Across the U.S. there is wide variation in the rate of cesarean sections performed at different hospitals.
And one explanation has been that hospitals with higher c-section rates serve greater numbers of women at high risk for the procedure. Now, a new study by researchers from Harvard School of Public Health (HSPH) and the Massachusetts Department of Public Health provides the strongest evidence to date that it's not just medical need that determines who has c-sections, but also something at the hospital level—in other words, the same woman would have a different chance of undergoing a c-section based on the hospital she chooses.
The findings suggest that certain hospitals' high rates of cesarean births have more to do with characteristics of the hospitals themselves than with characteristics of their patients.
The study appears in the March 18, 2013 online issue of the journal PLOS ONE.
While c-sections can be a lifesaving procedure for an infant in distress, or when there are multiple births or other labor complications, c-sections that are not medically necessary can put mothers and babies at avoidable risk of infection, extend hospital stays and recoveries, and increase health costs. In spite of these risks, c-section rates have been increasing in the U.S. over the past 17 years. Mirroring the national trend, cesarean deliveries in Massachusetts have increased steadily since 1997. In 2009, about one-third of all births in Massachusetts were by c-section—up 61% from 1998.
In 2008, the Massachusetts Department of Public Health invited local clinicians and researchers to partner with state health officials in a study to better understand why c-section rates have been rising in Massachusetts. The HSPH, Boston University, Massachusetts General Hospital, and Massachusetts Department of Public Health team, using data from the Pregnancy to Early Life Longitudinal data system, analyzed 228,864 births in Massachusetts' 49 hospitals with maternity services from 2004-2006—98% of all births during that period.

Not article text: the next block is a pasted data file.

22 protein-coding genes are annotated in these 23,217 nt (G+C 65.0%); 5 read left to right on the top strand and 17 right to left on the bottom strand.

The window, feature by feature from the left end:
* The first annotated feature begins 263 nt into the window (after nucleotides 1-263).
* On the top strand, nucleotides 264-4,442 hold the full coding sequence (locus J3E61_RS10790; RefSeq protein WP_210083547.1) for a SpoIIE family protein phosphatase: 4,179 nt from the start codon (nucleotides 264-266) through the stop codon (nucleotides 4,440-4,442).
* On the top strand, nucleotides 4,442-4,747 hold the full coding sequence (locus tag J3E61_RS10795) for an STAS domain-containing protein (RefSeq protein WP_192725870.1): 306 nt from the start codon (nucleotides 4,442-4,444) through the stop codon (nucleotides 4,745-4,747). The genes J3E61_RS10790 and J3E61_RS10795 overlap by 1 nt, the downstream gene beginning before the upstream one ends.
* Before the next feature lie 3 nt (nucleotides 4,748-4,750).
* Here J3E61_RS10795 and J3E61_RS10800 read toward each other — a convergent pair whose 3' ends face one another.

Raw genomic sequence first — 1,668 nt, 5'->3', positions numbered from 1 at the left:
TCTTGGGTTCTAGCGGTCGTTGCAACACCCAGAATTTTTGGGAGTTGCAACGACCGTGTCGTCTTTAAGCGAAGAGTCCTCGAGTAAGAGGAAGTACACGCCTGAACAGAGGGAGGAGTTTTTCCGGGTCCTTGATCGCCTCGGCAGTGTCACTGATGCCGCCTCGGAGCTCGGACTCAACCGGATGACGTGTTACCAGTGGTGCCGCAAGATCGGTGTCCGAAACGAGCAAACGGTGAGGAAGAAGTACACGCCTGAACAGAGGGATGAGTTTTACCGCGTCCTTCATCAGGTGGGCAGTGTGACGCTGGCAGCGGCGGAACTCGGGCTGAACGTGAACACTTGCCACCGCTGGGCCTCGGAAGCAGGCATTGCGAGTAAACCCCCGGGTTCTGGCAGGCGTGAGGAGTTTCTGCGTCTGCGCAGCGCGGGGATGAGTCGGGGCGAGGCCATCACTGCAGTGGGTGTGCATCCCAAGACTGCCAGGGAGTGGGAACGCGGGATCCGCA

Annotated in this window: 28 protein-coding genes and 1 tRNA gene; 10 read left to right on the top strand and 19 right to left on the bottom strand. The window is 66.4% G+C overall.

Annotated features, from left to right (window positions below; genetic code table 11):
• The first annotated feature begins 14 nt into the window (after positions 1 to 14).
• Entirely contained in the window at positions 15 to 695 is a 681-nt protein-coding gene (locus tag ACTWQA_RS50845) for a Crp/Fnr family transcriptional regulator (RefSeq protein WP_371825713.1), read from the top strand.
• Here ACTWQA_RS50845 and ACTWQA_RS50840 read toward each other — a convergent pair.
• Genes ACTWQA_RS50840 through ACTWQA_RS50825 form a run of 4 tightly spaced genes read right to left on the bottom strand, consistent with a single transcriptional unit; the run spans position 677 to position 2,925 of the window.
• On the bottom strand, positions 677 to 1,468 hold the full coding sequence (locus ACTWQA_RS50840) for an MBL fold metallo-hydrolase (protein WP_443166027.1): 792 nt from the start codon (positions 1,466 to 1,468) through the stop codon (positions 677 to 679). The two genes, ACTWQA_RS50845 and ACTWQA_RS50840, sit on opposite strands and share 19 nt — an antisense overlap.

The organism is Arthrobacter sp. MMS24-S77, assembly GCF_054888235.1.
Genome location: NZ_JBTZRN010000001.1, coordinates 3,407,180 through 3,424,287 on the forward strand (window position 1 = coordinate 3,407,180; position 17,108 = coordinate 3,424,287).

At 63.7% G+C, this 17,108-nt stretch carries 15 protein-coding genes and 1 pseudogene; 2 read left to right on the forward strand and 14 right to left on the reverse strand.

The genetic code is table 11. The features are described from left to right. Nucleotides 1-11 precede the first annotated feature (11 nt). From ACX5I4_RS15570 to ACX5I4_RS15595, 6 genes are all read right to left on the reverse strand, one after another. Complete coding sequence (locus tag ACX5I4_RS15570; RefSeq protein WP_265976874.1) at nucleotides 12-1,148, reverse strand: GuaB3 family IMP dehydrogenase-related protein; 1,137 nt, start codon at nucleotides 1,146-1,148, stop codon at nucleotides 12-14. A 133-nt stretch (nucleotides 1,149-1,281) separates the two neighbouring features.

The researchers found that about 27% of first-time mothers in Massachusetts having single, vertex (head-first) presentation, full-term infants from 2004-2006 had c-sections. C-section rates in Massachusetts hospitals varied from 14% to 38% even among this low-risk group.
Previous research had been unable to offer clear answers on whether variations in hospitals' c-section rates had simply to do with hospitals' different case mix. But the new research findings, say the authors, show with more certainty that a mother's risk of c-section really is influenced by her choice of hospital. "This is the first time that anyone has shown this problem exists right here in Massachusetts, which is widely considered to be one of the world's premier health care hubs," said Mariana Arcaya, research scientist at the Harvard Center for Population and Development Studies and co-author of the study.
The findings suggest that hospital practices and culture are important determinants of a hospital's c-section rate, said lead author Isabel A. Cáceres, who was an epidemiologist at the Massachusetts Department of Public Health at the time of the study. Though this study did not pinpoint which hospital factors were at play, the authors highlighted previous studies suggesting that liability and insurance, being a teaching hospital, hospital admission practices, and the presence of midwives may influence c-section rates. Lack of clinical guidelines or standards on when a cesarean should be performed also may help explain why hospital rates are so variable.
The researchers said that hospitals should re-examine their procedures for deciding when to perform c-sections to make sure that medical need—not other factors such as doctor preferences or fear of liability—determine how babies are delivered.